nav search
Data Center Software Security Transformation DevOps Business Personal Tech Science Emergent Tech Bootnotes BOFH

back to article
TORpedo'd dev dumps Doxbin files after police raids

Ah, so that's what all the "darknet" propaganda was about.

I was kindof wondering why police, politicians and press have spent the last two months harping about the unimaginable horrors of the darknet. I should've guessed they were preempting.

Yeah, they may have onion-peeling software, but since it's EU, an added complication is that cops can monitor web sites and search the mandatory ISP logs at leisure.

11
0
Anonymous Coward

Re: Ah, so that's what all the "darknet" propaganda was about.

A good few years ago I had a server on a 100MBs connection (when that was still fast!) and put a TOR node on it. My server had a small USB camera installed front and rear so I check at all times what was going on in my CoLo.

A few weeks after the TOR node was installed, I experienced a brief mysterious network disconnect that my hosting company told me was a switch outage. When I looked at the camera footage at the time they were obviously completely re-patching my server. I am 99% sure that it was actually being changed so that it could be monitored by the security services.

So I would assume that all TOR nodes in all countries that Eschelon has access to are directly monitored. I would suggest that given that level of monitoring - for which individual connections MIGHT still be relatively anonymous, but having that level of access, if you can target traffic at a particular host on the dark net, then statistical analysis would likely reveal it's location...

8
2
Silver badge
Happy

Re: Ah, so that's what all the "darknet" propaganda was about.

"was a switch outage. When I looked at the camera footage at the time they were obviously completely re-patching my server."

To a switch that was still working perhaps?

Sometimes the most obvious answer is the correct one.

5
1
Anonymous Coward

Re: Ah, so that's what all the "darknet" propaganda was about.

"To a switch that was still working perhaps?"

No - there was no network outage until they moved the patching - and it only lasted the duration of the move.

Also they denied any patching work - and considering it was a large datacentre with core chassis switches via patching frames - such a failure would never require changing the in cabinet patching to a specific server. I think they were passing my traffic through another locally placed device like the DCS1000 / Carnivore.

1
0

Re: Ah, so that's what all the "darknet" propaganda was about.

Echelon is right. ISP's in the states were pressured to put in an Echelon monitoring server into their system years ago. All the Fed's had to say was "KP" and the ISP's rolled over.

Warrant be damned. Too bad, one could say that any conviction based on any evidence garnered by that method is "poisoned fruit" and can't be used against you. But try proving it.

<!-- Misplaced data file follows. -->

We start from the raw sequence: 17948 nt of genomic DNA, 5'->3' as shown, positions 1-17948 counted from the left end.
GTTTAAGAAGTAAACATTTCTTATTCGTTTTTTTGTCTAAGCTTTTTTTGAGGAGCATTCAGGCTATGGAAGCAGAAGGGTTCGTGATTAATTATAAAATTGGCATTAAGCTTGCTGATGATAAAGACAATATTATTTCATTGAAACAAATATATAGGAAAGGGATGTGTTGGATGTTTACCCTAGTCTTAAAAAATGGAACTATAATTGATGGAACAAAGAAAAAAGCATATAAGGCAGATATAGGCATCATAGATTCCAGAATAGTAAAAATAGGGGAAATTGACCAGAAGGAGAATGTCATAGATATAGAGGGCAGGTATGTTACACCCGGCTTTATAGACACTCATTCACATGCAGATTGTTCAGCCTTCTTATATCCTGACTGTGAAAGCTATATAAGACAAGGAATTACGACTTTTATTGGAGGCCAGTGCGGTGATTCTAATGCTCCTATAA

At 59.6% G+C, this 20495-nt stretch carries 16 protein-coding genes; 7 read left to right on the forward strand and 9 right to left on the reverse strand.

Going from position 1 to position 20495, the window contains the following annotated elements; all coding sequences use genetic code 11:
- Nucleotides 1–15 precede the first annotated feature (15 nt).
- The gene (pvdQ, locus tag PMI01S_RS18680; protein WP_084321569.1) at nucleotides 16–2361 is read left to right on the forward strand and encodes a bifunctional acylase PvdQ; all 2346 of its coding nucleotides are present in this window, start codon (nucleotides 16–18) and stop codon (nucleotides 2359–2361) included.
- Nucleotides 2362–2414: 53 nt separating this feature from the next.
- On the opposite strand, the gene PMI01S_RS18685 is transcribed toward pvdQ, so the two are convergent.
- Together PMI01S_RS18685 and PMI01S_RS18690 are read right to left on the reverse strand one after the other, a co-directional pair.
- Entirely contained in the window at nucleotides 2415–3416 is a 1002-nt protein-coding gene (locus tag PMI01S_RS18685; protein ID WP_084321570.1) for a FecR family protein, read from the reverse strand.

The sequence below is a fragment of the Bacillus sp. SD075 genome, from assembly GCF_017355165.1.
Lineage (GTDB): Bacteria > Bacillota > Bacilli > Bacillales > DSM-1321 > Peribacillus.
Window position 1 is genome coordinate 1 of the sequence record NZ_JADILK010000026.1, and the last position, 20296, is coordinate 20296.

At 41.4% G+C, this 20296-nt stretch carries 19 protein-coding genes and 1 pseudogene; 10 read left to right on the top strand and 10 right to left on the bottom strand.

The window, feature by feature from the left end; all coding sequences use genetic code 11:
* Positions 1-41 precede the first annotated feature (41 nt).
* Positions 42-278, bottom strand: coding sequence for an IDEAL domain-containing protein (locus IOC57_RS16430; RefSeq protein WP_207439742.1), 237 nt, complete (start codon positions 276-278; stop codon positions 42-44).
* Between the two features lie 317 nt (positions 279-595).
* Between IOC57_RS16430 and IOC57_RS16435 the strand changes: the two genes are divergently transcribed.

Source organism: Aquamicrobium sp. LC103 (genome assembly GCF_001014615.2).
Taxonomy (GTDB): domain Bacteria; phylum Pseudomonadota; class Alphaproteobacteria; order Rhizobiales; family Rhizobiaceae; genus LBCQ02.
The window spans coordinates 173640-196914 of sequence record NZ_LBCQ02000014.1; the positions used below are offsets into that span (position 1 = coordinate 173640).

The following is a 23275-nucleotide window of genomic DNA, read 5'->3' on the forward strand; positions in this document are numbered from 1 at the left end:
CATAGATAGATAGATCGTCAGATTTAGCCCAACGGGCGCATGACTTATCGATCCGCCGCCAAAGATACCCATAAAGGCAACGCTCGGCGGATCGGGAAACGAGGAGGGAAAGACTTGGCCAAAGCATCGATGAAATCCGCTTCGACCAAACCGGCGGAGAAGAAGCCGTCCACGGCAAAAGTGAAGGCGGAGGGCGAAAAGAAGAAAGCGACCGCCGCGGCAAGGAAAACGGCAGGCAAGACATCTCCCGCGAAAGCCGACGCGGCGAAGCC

However we live in the Totalitarian Socialist Republic of the United States now.

2
1

A little explanation of what DoxBin is/was would be nice, and also some comment on why this guy claims he won't be going to prison would interesting.

14
0

Because his site didn't do anything especially illegal. It was just an uncensored pastebin clone.

9
1

So why was it seized? Simply because it hosted information deemed inconvenient?

7
1
Silver badge

Yes

5
1
Silver badge
Big Brother

Re: Fibbles

"So why was it seized?....." Not sure exactly what material was cited as evidence but Doxbin was a dumping-ground/bragging site for hackers, so I expect there was a lot of incriminating evidenc of other e-crime, especially as an in-duh-vidual going by the handle 'Intangir', who also claims to be an admin/owner of Doxbin, seems to have 'security-checked'/hacked the Hidden Wiki site (http://motherboard.vice.com/read/a-hacker-scrubbed-child-porn-links-from-the-dark-webs-most-popular-site). Hoisted by his/her own petard, it seems.

1
1
Anonymous Coward

Doxbin is a terrorist assistant site

Doxbin is a site that assists terror and crime. It does so by posting person info about people, including names, addresses, social security numbers, bank numbers, passwords, and on. This is done to facilitate crime against them. Not sure if this links, but here is a link: http://viaviewfiles.wordpress.com/2014/11/09/attorney-jay-leiderman-and-his-vicodin-fueled-litigation/comment-page-1/#comment-16644

1
1
Silver badge

Tor = broken!

There are a lot of "secret" services which are essentially broken by design. The Tor service can be decloaked if one rents sufficient temporary capacity, and then makes a lot of requests to the site in question, and the analyzes the traffic on the captive Tor nodes. Eventually, the server that you are after lights up in the statistics, and you've got them.

Tor nodes can be evil, too, dumping malware on the files being transfered. Thus when feeding traffic back to someone, you can drop into the stream some exploits to easily track the user's computer.